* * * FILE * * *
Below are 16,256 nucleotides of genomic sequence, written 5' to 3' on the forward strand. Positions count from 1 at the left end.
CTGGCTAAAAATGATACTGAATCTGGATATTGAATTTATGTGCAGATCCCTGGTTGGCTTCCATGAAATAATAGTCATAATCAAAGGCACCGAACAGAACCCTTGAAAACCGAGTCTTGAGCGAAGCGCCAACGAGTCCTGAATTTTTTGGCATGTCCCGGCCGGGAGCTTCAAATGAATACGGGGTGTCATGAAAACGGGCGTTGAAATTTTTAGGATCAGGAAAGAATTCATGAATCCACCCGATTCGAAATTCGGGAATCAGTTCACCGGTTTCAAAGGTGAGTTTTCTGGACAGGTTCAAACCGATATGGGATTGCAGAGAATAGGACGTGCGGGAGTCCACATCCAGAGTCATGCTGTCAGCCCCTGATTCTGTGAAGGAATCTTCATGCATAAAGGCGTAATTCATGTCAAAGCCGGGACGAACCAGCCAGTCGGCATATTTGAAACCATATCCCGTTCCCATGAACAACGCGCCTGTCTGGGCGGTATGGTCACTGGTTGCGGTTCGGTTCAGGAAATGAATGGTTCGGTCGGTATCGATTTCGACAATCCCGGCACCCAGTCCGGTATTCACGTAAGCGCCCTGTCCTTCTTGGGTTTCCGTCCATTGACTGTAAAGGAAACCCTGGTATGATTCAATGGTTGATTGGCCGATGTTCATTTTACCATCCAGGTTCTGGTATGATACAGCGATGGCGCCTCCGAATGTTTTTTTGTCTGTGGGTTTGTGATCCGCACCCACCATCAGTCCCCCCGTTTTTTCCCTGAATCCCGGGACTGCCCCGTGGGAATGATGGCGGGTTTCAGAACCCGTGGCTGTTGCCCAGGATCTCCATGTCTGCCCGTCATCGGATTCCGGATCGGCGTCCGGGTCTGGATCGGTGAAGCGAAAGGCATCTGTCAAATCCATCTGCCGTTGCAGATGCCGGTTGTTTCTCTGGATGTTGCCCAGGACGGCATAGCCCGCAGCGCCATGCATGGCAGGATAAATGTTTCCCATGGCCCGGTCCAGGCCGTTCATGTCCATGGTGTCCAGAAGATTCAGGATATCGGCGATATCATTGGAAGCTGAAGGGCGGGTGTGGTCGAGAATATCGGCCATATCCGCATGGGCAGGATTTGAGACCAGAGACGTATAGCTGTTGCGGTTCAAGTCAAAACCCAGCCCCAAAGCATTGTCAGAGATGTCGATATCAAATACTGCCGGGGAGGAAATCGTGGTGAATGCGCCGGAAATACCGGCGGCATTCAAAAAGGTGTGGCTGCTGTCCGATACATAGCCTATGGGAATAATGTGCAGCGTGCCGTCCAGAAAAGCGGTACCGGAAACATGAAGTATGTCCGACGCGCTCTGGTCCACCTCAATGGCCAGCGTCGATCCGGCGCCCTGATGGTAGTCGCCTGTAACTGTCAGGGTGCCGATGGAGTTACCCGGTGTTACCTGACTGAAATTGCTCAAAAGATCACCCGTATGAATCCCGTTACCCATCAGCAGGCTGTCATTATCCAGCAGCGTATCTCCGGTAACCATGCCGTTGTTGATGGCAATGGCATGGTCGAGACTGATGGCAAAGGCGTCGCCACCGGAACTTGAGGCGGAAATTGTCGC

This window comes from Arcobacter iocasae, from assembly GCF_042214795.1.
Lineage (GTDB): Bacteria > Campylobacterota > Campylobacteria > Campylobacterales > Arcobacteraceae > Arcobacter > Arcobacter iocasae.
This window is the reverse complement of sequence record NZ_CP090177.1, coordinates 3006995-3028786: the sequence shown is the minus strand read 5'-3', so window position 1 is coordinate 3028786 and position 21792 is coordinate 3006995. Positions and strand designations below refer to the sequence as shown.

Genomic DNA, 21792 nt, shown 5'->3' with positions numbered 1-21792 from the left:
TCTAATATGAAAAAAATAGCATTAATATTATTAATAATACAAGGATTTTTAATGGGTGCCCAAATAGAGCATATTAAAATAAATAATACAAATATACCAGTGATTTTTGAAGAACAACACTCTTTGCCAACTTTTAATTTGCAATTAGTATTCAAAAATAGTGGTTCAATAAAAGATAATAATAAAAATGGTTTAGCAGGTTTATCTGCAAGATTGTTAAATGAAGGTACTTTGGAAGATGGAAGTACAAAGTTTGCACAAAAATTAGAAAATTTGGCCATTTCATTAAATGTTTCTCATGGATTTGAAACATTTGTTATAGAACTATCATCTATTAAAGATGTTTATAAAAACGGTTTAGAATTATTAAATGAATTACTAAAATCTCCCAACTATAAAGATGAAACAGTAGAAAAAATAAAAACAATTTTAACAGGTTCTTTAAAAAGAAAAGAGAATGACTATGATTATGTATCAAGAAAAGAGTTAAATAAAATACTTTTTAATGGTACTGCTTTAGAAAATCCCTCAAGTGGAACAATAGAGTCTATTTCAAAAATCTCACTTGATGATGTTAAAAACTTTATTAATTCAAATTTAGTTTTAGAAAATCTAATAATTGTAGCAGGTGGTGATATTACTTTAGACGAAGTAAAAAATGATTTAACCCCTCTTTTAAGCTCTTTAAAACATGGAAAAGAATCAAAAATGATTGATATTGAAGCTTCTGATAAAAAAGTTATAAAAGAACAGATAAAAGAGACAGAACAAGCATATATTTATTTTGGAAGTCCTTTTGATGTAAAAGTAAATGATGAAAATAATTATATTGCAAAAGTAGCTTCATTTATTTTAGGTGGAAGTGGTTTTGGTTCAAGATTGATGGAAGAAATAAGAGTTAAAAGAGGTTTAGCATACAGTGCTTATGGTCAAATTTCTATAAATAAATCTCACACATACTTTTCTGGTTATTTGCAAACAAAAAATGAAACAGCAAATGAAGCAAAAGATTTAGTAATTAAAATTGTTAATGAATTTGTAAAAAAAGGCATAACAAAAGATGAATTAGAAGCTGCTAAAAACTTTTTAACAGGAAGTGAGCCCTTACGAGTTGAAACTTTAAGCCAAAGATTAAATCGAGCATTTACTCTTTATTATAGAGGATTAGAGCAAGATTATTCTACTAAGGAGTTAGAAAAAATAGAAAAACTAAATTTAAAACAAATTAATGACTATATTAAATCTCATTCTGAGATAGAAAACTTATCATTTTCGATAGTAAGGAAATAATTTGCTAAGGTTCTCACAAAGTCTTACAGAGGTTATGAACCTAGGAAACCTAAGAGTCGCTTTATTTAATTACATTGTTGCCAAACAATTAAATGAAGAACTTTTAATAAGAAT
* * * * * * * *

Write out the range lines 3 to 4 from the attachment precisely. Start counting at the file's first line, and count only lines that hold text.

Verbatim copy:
This window comes from Arcobacter iocasae, from assembly GCF_042214795.1.
Lineage (GTDB): Bacteria > Campylobacterota > Campylobacteria > Campylobacterales > Arcobacteraceae > Arcobacter > Arcobacter iocasae.